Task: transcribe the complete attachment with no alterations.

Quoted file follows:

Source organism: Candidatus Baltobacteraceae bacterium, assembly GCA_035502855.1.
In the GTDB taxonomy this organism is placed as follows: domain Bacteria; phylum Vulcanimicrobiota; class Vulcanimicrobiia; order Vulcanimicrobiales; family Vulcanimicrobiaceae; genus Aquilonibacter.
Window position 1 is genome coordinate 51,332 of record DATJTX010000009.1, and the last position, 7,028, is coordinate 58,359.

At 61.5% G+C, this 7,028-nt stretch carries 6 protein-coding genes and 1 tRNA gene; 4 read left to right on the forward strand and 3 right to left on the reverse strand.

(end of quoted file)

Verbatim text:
Source organism: Candidatus Baltobacteraceae bacterium, assembly GCA_035502855.1.
In the GTDB taxonomy this organism is placed as follows: domain Bacteria; phylum Vulcanimicrobiota; class Vulcanimicrobiia; order Vulcanimicrobiales; family Vulcanimicrobiaceae; genus Aquilonibacter.
Window position 1 is genome coordinate 51,332 of record DATJTX010000009.1, and the last position, 7,028, is coordinate 58,359.

At 61.5% G+C, this 7,028-nt stretch carries 6 protein-coding genes and 1 tRNA gene; 4 read left to right on the forward strand and 3 right to left on the reverse strand.